North Dakota House Rejects Local Control of Education

Rep. Mark Owens (R - District 17) speaks in opposition to the Local Control of Education Bill (HB 1228) during the 2019 Legislative Session. (Photo via screenshot.)

Earlier this month, we published an article about House Bill 1228— otherwise dubbed the “Local Control of Education Bill”. In it I explained that we often hear Republicans give lip service to the mantra of “local control”, but that this legislation put those members of the 2019 Legislative Assembly — who say they support such a thing — in the position of actually having to put their money where their mouths are. After the House Education Committee gave the bill a 12-2 Do Not Pass, it came as no surprise that it was defeated by a vote of 54-38 on Thursday.

The defeat didn’t come without a fight though. Numerous limited-government-minded Republicans stood to defend the bill. I think their names are worth listing here:

Rep. Aaron McWilliams (R – District 20)
Rep. Jeff Hoverson (R – District 3)
Rep. Dan Ruby (R – District 38)
Rep. Dan Johnston (R – District 24)
Rep. Jim Kasper (R – District 46)
Rep. Bob Paulson (R – District 3)
Rep. Luke Simons (R – District 36)

The hope in defending HB 1228 was to pass it in the House and resolve constitutional concerns on the Senate side— concerns that the House Education Committee absolutely refused to address through amendment. While the entire debate is worth watching, there’s little question that Rep. Dan Johnston — who happens to sit on the House Education Committee — made the most compelling case for the bill. I highly recommend you give it a listen.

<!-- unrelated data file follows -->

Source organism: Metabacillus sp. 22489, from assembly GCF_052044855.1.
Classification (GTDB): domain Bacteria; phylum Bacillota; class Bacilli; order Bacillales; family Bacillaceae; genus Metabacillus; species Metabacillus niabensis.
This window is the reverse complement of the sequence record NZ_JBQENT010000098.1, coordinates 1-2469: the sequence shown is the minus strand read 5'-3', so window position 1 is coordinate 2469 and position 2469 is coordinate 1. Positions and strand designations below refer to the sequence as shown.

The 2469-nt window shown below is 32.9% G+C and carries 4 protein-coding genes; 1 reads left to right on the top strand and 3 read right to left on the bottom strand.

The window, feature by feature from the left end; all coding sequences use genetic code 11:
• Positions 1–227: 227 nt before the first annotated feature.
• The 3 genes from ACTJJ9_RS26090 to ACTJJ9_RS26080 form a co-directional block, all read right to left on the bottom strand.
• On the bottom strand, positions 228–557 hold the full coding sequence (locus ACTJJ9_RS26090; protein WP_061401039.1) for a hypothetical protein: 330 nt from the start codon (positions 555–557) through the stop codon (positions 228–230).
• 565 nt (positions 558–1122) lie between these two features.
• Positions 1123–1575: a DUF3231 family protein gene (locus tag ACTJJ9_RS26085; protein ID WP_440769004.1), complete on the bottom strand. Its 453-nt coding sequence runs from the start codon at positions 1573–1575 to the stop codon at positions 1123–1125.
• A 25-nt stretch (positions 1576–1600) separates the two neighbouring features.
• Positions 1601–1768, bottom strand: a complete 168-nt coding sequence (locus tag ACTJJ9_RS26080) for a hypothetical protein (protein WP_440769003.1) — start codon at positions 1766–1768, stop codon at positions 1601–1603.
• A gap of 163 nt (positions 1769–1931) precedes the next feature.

But it was all for naught. In the end, Rep. Mark Owens (R – District 17) — who chairs the House Education Committee — rose in opposition and gave what I can only describe as a nauseating, at times dishonest, and even insulting diatribe. His comments alone are worthy of an article and no doubt contributed to many in the House voting red.

So, what did we learn from the defeat of HB 1228? It’s simple… the majority of the North Dakota House don’t believe in local control of education. This bill was a test. And for those voting against it, they failed miserably. The message is clear— they trust the state, not the locals.



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About T. Arthur Mason 882 Articles
T. Arthur Mason is a native North Dakotan who has spent nearly all of his life in the Peace Garden State. As the third of four children in Western North Dakota, Mason grew to appreciate family and the outdoors. Some of his fondest memories are annual deer hunts with family and friends. In his early teenage years, faith became a central part of T. Arthur Mason's life. He and the majority of his family attend church together on a weekly basis and find this a fulfilling aspect of their lives. Through the influence of his father, T. Arthur Mason became intrigued with politics. As a boy, he attended political events with his father and enjoyed the friendships that resulted as a byproduct of those political associations. As Mason grew older, he became convinced that the quote often attributed to Thomas Jefferson was true, "That government is best which governs least." Today, T. Arthur Mason enjoys time with his wife and children, an occasional hunt, and an increasingly active life on the political scene. This blog is the fulfillment of a dream to design a web site in the realm of politics and to advocate for the principles of Liberty and constitutionally limited government. On behalf of all those that contribute to The Minuteman, we hope you enjoy your time on the site and will share the message with others.